“They would tell us that we should play with children our age. We said that if we have to learn, we have to get hit hard! Only if we face difficulties during practice will we be ready for reality.” This attitude impressed the other players on the field and they took the two boys in their fold. “We played with them whenever we got the chance. This is how we became much stronger players.”
The Big Break
When Girish was in the tenth grade, he was appointed as the captain of his team. After several matches, his coaches would tell him that he had great skills and must keep playing. “It was only then I decided that I should look at this sport very seriously, and there could be something bigger in it for me.”
As luck would have it, he was about to get a chance to work his decision. Dream a Dream had just been selected to represent India in the state-level championships. “We were told that if we played well, we could represent India in the community world cup to be held in France. This became my dream. I always thought of it as far-off, so I continued focussing on my game.” Girish played his heart out in this tournament with the team but they lost to West Bengal in the finals. Disheartened and upset, the boys returned home.
Barely a few days later, the coaches received a call – Girish and his friend, Johnson, had been chosen for the final selection round to represent India. “I couldn’t believe it! It was an incredible feeling! Out of so many amazing players, they chose me!”
Three days later, the boys found themselves on the selection field. “I knew that if I made it, my life could change. I gave it my everything.” They were told that they would get a call in three days. For almost three weeks, there was no call.
“I would keep dreaming about the call. This would be a turning point for me. I have never even seen the inside of a flight. None of my family members have. That by itself would be such a big experience.” In all of this, Girish still felt conflicted. “I began to wonder if it was okay for someone with my financial background to dream so big. Was I fooling myself? Is this right?” It was only when he spoke to his mother that these questions were set to rest. “She said that if I have the confidence, passion and willingness to work hard, I can achieve anything I want. These words comforted me and I was now impatiently waiting and praying for a call.”
Three weeks later, the call came. Girish had been selected. “I couldn’t believe my ears! I was overjoyed. It felt like a dream!” I remind him that, indeed, it was.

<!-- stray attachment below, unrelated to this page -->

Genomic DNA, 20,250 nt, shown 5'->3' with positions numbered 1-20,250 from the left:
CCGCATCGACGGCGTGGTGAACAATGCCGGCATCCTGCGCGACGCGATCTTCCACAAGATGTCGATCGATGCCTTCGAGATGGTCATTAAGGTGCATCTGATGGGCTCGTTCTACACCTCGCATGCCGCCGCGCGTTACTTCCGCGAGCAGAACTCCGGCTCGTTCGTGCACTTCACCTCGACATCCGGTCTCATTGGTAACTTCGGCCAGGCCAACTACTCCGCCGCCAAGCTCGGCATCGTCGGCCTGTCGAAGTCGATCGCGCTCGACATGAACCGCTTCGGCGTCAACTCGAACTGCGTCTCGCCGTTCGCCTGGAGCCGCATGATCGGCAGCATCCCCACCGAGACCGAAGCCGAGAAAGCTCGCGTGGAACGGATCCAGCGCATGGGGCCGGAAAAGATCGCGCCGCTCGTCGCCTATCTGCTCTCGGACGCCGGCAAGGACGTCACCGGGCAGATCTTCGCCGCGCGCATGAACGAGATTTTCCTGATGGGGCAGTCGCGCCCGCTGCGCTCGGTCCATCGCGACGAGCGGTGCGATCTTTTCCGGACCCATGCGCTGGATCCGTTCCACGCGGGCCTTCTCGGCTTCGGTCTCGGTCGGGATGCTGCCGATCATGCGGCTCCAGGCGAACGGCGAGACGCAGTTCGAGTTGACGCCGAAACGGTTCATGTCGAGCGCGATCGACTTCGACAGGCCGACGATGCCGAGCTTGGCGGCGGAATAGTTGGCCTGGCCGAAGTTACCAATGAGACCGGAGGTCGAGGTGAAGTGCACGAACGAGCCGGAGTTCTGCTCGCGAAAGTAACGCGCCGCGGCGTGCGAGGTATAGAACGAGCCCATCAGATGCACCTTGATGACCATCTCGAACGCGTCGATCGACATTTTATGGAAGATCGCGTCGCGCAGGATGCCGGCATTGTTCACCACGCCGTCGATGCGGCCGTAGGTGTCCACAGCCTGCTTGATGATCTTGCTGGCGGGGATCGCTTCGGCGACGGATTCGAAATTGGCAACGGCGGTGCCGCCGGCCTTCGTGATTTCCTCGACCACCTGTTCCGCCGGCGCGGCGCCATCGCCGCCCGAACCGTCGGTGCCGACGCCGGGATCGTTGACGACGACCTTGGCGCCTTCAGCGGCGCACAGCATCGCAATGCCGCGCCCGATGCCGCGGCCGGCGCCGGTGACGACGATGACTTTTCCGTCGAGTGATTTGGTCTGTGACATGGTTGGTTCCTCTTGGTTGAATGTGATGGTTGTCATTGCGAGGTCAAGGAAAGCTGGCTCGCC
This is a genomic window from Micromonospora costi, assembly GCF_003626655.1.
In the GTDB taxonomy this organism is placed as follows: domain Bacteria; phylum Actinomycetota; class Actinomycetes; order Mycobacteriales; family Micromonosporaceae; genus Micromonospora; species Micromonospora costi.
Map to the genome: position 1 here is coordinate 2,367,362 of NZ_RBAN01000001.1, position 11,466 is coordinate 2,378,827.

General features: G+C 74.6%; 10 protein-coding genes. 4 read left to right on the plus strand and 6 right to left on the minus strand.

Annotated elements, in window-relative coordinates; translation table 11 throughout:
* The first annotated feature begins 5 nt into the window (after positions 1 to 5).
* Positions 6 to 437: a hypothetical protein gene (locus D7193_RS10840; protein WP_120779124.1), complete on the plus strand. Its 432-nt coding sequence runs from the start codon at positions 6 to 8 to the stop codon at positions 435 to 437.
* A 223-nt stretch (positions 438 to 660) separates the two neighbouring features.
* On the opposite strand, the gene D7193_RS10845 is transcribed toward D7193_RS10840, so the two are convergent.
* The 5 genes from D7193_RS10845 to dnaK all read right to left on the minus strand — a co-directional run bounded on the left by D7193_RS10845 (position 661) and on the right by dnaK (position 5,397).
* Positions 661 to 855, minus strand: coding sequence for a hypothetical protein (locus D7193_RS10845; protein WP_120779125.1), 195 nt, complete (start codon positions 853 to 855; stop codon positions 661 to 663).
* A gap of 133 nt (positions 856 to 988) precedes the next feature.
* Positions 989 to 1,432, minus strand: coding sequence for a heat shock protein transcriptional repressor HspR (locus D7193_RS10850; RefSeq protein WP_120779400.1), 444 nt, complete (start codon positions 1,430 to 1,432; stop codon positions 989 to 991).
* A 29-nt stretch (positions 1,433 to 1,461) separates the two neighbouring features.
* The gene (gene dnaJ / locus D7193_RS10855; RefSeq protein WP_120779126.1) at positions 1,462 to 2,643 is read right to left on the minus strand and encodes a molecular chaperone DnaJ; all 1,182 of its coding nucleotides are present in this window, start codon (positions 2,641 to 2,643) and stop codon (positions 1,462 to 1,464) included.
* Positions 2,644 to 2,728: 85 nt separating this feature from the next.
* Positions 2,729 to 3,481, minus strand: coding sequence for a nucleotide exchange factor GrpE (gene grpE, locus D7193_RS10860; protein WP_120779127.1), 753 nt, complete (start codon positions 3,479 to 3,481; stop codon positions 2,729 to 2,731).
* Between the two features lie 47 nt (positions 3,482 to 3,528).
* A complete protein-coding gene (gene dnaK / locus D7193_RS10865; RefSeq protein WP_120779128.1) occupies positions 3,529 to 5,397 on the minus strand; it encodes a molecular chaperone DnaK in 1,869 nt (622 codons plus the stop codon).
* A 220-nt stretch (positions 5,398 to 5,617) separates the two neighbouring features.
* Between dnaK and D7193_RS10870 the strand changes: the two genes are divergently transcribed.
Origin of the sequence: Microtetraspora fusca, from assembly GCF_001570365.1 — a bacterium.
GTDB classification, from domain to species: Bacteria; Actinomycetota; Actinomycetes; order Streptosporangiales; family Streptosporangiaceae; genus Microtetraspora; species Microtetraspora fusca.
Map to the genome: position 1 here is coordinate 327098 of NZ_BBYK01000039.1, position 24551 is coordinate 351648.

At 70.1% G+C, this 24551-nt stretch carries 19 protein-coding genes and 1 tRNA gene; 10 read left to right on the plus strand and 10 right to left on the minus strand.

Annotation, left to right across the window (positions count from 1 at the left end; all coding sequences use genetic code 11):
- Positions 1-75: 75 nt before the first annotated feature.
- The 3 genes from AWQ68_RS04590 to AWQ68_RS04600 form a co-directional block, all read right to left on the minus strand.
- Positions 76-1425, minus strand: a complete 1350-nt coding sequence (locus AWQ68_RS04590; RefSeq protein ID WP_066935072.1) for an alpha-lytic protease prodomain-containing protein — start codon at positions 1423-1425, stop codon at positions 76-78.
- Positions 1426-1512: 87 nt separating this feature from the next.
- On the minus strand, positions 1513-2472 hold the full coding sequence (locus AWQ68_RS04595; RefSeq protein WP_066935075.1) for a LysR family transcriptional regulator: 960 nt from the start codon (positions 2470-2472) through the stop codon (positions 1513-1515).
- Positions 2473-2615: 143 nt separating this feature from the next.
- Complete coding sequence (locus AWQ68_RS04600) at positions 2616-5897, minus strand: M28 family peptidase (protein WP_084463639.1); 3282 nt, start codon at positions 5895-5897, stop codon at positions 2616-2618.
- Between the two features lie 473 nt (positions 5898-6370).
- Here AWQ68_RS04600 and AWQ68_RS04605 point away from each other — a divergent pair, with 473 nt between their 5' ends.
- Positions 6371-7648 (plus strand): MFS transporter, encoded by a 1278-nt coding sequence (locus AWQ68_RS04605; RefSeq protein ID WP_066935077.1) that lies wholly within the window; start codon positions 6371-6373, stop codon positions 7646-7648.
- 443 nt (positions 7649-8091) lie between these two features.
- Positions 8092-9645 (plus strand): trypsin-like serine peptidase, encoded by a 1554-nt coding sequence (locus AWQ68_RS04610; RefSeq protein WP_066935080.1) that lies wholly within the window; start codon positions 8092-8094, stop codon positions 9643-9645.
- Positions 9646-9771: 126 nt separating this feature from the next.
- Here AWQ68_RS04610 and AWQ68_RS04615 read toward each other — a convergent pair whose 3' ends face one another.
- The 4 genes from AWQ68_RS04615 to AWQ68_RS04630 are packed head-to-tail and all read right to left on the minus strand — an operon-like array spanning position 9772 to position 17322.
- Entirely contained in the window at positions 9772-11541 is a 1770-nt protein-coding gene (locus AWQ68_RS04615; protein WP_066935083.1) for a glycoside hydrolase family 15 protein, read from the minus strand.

Sadly for Girish, the road to Paris was longer than most.
The woes of bureaucracy
Girish did not have a passport, and getting one was proving to be a monumental task. “My parents were uneducated so we did not have the proper documents. I was sent back repeatedly to get several documents in place. I had to get a letter from my college, and initially I wasn’t given any support. Finally some professors helped me and I was very thankful for that.” Samrat, a person for whom his mother worked for, had been of immense help in assisting Girish to get the documents in place.
The harder task was getting through the police verification. Every single day Girish would go to the local police station and beg them to speed up the process. At one point, he decided to stay in the police station till he saw some sign of progress. The local police officer started him with some typing work to finish, which he would diligently do. Day after day, Girish would return to the station and express the urgency of the situation. “No matter what, I had to go play in Paris.” Finally the policeman decided to take Girish with him to the Commissioner’s office.
Fortunately, the Commissioner of Police was very helpful. Girish was promised that the passport would arrive the very next day and lauded him for representing the country. As Girish stepped out with the policeman, he couldn’t help but smile – that smile was, temporarily, set to dissipate.
The officer who brought him to the commissioner’s office now asked for a ‘payment’. “I was taken aback. I told him that I am very poor and I don’t have the money, and that I was representing our country. All I had is a fifty rupee note that I need to use for bus fare to get home.” The policeman took the money anyway. Girish was left on his own and had to walk several kilometres to reach home.
Football on an international stage
After intense practice sessions at Nagpur with the Indian team, Girish was finally set for Paris. The time had come for the Indian team to prove their mettle.
“When we saw the other players, we were terrified. They looked bigger, stronger and seemed like they had more stamina. We suddenly felt so much smaller and our confidence was shaken!” For the first four matches, the Indian team was humiliated on the field. “We were trailing by several goals. We felt so terrible and dejected.”
Soon after, the coach and the manager decided to give them a verbal thrashing for their performance to spur them on. “They said that if we just want to see Paris, we can withdraw from the league now. This was the World Cup and there is no messing around!” They also learnt a few things in the dressing room “They also told us that this was not about skills, but about the mind. If we are prepared in our head, we can take the cup home!”